“They are also ideal for situations where there are logistical challenges or isolated locations, because tanks can be easily installed on-site wherever is convenient, and moved safely when business needs change without compromising fuel quality.
“Storing your fuel on site in an F.E.S. tank gives you greater control over price and when you buy and over fuel quality, which means you can maximise fuel efficiency and minimise damage to equipment and downtime caused by dirty or contaminated fuel.
“Our self-bunded tanks come in sizes from 1000 to 110,000 litres, are compatible with a wide range of pumps and dispensers and can be transported by road, rail or sea.
“Best of all, installation costs are reduced to laying a suitable pad and connecting electrical supply and parts and service are available in-country, which is a major cost saving for local business.”
DUNLOP PNG has been servicing the business community in Papua New Guinea since 1969. With over 35 years in the industry, the Dunlop team has a sound knowledge and practical understanding of business conditions in Papua New Guinea.
The business has branches in Port Moresby, Lae, Madang, Mt Hagen, Alotau, Kimbe and Popondetta.
It’s been an interesting year for the Papua New Guinea mining industry. A leadership shakeup, coupled with looming mining law changes, has given the country a lot to celebrate.
Mining and petroleum is an integral contributor to Papua New Guinea’s (PNG’s) economy.
The region is seriously jam-packed full of resources; copper, gold, nickel, cobalt, LNG and more. But, despite this resource potential, it’s faced many challenges over the years, including illegal mining and a civil war between 1988 and 1998 sparked by mining tensions.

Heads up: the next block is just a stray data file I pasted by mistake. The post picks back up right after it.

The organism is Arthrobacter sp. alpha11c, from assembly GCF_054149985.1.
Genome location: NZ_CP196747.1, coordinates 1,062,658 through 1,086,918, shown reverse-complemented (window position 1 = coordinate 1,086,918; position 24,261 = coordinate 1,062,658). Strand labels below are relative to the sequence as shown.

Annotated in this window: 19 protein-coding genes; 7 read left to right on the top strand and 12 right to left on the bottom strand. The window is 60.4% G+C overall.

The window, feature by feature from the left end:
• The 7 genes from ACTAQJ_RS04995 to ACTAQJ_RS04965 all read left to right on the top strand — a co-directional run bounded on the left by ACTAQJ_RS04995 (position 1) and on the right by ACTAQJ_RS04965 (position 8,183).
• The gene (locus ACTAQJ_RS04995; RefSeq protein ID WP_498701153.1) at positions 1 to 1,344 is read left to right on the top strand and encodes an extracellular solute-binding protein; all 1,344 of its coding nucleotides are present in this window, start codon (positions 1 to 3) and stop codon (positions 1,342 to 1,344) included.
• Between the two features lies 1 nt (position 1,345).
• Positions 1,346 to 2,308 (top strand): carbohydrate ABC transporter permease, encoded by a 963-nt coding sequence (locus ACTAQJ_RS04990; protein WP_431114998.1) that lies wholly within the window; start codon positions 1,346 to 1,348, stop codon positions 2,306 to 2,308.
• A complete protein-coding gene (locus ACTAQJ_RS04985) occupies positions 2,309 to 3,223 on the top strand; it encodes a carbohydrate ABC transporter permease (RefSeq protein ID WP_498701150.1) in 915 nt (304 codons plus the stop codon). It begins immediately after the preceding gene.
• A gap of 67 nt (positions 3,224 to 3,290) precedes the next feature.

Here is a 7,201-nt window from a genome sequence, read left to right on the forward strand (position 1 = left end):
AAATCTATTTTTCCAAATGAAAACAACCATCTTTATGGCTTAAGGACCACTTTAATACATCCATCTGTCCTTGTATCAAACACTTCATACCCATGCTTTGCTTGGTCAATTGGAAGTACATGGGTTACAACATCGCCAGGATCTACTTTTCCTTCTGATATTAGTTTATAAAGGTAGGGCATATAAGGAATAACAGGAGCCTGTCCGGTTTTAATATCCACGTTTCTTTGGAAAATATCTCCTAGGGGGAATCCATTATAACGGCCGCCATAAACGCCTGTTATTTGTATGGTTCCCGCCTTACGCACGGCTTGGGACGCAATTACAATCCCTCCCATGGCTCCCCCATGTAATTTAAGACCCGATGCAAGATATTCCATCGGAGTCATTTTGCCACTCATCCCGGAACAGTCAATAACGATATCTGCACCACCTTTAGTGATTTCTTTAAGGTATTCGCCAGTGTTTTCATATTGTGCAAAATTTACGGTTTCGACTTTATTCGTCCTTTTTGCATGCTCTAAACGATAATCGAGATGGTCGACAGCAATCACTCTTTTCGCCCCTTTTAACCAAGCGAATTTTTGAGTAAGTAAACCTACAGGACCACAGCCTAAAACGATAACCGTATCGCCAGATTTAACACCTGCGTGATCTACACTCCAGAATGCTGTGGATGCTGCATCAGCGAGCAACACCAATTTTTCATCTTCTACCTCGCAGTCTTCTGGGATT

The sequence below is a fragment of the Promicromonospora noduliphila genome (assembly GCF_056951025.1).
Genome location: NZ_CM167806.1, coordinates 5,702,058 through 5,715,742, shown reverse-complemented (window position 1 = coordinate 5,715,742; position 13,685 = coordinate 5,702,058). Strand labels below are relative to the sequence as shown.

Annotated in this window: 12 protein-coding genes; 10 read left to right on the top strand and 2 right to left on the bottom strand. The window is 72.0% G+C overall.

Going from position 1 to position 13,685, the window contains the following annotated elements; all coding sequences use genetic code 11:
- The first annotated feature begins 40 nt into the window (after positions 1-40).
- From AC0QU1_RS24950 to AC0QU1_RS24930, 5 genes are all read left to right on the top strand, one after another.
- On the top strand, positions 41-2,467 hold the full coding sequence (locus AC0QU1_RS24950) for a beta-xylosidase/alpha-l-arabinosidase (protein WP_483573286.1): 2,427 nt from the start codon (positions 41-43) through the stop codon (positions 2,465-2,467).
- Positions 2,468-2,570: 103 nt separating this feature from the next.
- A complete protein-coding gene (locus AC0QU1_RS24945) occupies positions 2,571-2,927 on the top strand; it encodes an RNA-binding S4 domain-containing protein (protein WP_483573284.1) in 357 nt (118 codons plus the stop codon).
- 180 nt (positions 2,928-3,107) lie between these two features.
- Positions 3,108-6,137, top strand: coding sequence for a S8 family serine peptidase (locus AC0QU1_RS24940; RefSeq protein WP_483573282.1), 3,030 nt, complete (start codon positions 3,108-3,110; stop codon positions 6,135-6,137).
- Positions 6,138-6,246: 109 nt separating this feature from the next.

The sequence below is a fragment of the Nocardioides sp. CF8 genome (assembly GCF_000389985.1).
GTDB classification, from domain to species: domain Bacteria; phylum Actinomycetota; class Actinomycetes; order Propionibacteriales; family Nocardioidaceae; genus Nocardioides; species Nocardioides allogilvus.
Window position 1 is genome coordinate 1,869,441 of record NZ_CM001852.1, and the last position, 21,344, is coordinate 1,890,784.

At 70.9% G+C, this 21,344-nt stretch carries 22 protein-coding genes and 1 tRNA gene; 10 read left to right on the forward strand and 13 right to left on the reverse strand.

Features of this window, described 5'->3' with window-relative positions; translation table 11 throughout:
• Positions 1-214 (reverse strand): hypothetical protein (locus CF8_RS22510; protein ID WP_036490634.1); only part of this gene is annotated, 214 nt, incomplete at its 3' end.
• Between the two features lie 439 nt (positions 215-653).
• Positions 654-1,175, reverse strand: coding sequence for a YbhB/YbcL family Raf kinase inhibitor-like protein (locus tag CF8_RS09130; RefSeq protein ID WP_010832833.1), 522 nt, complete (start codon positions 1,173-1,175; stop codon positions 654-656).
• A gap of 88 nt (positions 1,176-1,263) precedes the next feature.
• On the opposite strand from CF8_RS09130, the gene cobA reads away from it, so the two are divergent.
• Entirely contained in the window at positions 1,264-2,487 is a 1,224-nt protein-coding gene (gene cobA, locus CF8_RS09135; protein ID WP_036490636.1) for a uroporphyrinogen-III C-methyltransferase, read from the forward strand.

PNG has also been victim to a number of environmental disasters, including a devastating earthquake in February 2018, which caused disruptions to the country’s biggest mines, Ok Tedi and Porgera.
However, this hasn’t dampened the spirits of producers in the region, with mines bouncing back from troubles, and a wave of new projects on the horizon signalling good times to come.
Papua New Guinea mining benefits
In February, the World Bank released a report forecasting new large-scale resources projects will boost Papua New Guinea’s Gross Domestic Product (GDP) to 5% this year.
The PNG Chamber of Mines and Petroleum said a rebound in the economy was great news, particularly at a time when the country faced challenges with its foreign reserve.
“The World Bank Report demonstrates that the mining and petroleum sector remain absolutely critical for PNG jobs, the economy, and all the social benefits that flow from this,” it stated.
In mid-June, the PNG Chamber of Mines and Petroleum held its 35th Australia Papua New Guinea Business Forum in Port Moresby, which also put a spotlight on the strength of PNG’s mining and petroleum industry.
However, Mr Marabe said major reform to the laws would not take effect for years, and urged resources companies not to worry.
“While I’m speaking on natural resources, many of our corporate citizens amidst us will feel a little bit doubtful or will feel a little bit intimidated,” he said. “I’m looking at 2025 in which we will migrate to a new legislative framework.”